"make no mistake"
thnidu at GMAIL.COM
Fri Nov 14 15:46:10 UTC 2008
Arnold, you give the quotation as
You should make no mistake this is anything else but a war.
but you describe it as
but in the quote above, we have "make no mistake" with a "that"-
complement conveying a negative assertion
Did you accidentally omit the "that" in typing the audio example, or
did you mean (that) the optional complementizer was omitted?
As transcribed by you, with no "that", the parsing depends on prosody.
With a pause, as could be written
You should make no mistake: This is anything else but a war.
the construction would not be novel or ambiguous.
On Fri, Nov 14, 2008 at 10:21 AM, Arnold Zwicky <zwicky at stanford.edu> wrote:
> someone interviewed on BBC World News yesterday (i heard it on the
> radio, but didn't catch the name of the speaker, and haven't been able
> to find the quote on-line):
> You should make no mistake this is anything else but a war.
> i had a moment of bafflement, since for me
> make no mistake (about it): X OR X, make no mistake (about it)
> is a way of strongly asserting X; as the Cambridge Dictionary of
> American Idioms (2003) has it, 'do not imagine that I am wrong'.
> but in the quote above, we have "make no mistake" with a "that"-
> complement conveying a negative assertion -- in this particular case,
> 'you should not think that this is anything else but a war'.
> the examples of "make no mistake that ..." that i've googled up seem
> all to be positive -- hypotactic versions of the paratactic uses i'm
> most familiar with.
> (yes, the "else" in "anything else but a war" would be treated as a
> pleonastic by many usage critics, but that's a separate point from the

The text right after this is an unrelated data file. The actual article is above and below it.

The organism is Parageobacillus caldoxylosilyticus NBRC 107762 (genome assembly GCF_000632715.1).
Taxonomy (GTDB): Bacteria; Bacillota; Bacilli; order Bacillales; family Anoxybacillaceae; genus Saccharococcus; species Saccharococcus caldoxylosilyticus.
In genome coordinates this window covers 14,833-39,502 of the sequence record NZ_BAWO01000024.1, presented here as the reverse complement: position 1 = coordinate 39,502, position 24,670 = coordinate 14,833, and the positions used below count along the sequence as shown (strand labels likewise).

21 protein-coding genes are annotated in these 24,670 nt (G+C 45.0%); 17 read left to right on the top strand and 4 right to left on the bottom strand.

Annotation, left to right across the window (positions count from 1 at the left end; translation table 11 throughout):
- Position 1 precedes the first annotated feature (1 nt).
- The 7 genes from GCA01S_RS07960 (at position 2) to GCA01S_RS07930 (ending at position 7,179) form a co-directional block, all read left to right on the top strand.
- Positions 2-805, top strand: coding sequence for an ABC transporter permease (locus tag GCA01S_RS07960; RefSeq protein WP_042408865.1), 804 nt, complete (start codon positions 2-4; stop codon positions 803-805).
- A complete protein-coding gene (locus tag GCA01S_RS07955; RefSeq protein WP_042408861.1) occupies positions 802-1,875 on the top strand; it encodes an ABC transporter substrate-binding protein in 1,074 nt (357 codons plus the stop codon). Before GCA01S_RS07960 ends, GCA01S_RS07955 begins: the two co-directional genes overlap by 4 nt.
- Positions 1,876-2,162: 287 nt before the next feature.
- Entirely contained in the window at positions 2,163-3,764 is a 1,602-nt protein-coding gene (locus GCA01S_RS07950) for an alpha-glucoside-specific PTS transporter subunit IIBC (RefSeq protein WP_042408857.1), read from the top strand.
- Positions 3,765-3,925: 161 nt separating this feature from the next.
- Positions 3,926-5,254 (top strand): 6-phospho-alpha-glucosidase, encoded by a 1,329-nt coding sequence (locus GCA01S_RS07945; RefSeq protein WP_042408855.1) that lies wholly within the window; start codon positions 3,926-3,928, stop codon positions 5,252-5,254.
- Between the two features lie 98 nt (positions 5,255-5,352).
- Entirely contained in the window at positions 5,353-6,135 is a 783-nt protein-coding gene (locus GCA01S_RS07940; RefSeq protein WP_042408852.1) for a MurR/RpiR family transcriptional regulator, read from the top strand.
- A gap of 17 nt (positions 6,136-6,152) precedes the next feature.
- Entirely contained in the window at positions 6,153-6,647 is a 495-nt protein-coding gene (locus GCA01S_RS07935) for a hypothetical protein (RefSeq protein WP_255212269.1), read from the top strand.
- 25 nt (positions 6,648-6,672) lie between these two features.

> one i'm making here.)
> students of malnegation: what think you?
> bonus from the Bushisms literature: a 2004 rant on Slate against "make
> no mistake". (looking at the huge number of hits for "make no mistake
> (that)", from a great variety of sources, i don't detect the tone that
> so annoys Timothy Noah. but then he heard what he was listening for.)
> Against "Make No Mistake"
> Time to fight back against the worst Bushism of all.
> By Timothy Noah
> Posted Monday, May 17, 2004, at 6:38 PM ET
> I do not count myself among those who hate President Bush. But I do
> hate the expression, "make no mistake." It's a bully-boy phrase, meant
> to warn that the speaker really means what he is saying. But shouldn't
> we always mean what we say—or, if we're politicians, at least pretend
> to? Even if you buy into the phrase's swagger, it isn't half so
> creative as "read my lips," which speechwriter Peggy Noonan put into
> George H.W. Bush's mouth when he promised not to raise taxes. ("Read
> my lips" had to be retired after Bush pèrebroke that promise in 1990,
> but that's hardly Noonan's fault.) "Read my lips" is funny—unless, of
> course, it's spoken to a deaf person—and swagger always comes across
> better when it's leavened with humor. "Make no mistake," on the other
> hand, are the words not merely of a bully, but of a bully who lacks
> panache. It practically begs for a defiant response. Listen, buddy,
> I'll make a mistake whenever I goddamn well feel like it. And, of
> course, it's especially galling coming from Bush, whose presidency has
> been one long string of mistakes, most especially the one we're
> currently grappling with in Iraq.
> The current president did not invent the phrase, "make no mistake,"
> but he uses it a lot. The search engine for the White House Web site
> displays 227 instances, and, even discounting for the fact that some
> of these MNMs emanated from Bush apparatchiks like former press
> spokesman Ari Fleischer and Tom Ridge, I feel certain that's a gross
> The American Dialect Society - http://www.americandialect.org
The American Dialect Society - http://www.americandialect.org
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